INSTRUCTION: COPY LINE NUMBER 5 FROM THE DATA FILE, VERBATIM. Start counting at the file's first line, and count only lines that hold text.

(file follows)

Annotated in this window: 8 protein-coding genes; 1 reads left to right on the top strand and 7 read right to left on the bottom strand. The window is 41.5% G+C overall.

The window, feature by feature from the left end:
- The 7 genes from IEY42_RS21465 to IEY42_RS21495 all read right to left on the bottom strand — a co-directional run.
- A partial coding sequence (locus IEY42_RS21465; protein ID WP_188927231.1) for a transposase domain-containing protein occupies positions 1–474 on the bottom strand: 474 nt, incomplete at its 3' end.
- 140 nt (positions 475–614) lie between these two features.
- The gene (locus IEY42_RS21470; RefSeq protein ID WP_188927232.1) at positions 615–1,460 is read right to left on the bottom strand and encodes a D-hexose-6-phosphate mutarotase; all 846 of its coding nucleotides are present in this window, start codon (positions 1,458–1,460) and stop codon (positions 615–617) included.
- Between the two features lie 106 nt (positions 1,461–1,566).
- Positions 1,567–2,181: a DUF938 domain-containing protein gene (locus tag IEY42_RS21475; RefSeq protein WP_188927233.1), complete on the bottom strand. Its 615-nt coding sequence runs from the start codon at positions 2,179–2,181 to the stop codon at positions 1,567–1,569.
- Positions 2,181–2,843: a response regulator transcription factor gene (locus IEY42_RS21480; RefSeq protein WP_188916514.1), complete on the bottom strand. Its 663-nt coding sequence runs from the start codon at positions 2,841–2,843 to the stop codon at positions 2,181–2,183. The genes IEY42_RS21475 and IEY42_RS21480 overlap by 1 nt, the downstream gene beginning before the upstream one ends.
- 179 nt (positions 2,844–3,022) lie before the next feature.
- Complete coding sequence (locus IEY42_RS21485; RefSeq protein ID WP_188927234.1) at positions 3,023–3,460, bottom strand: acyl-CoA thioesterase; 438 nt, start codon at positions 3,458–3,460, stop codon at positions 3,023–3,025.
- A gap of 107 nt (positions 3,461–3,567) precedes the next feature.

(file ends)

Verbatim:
- 140 nt (positions 475–614) lie between these two features.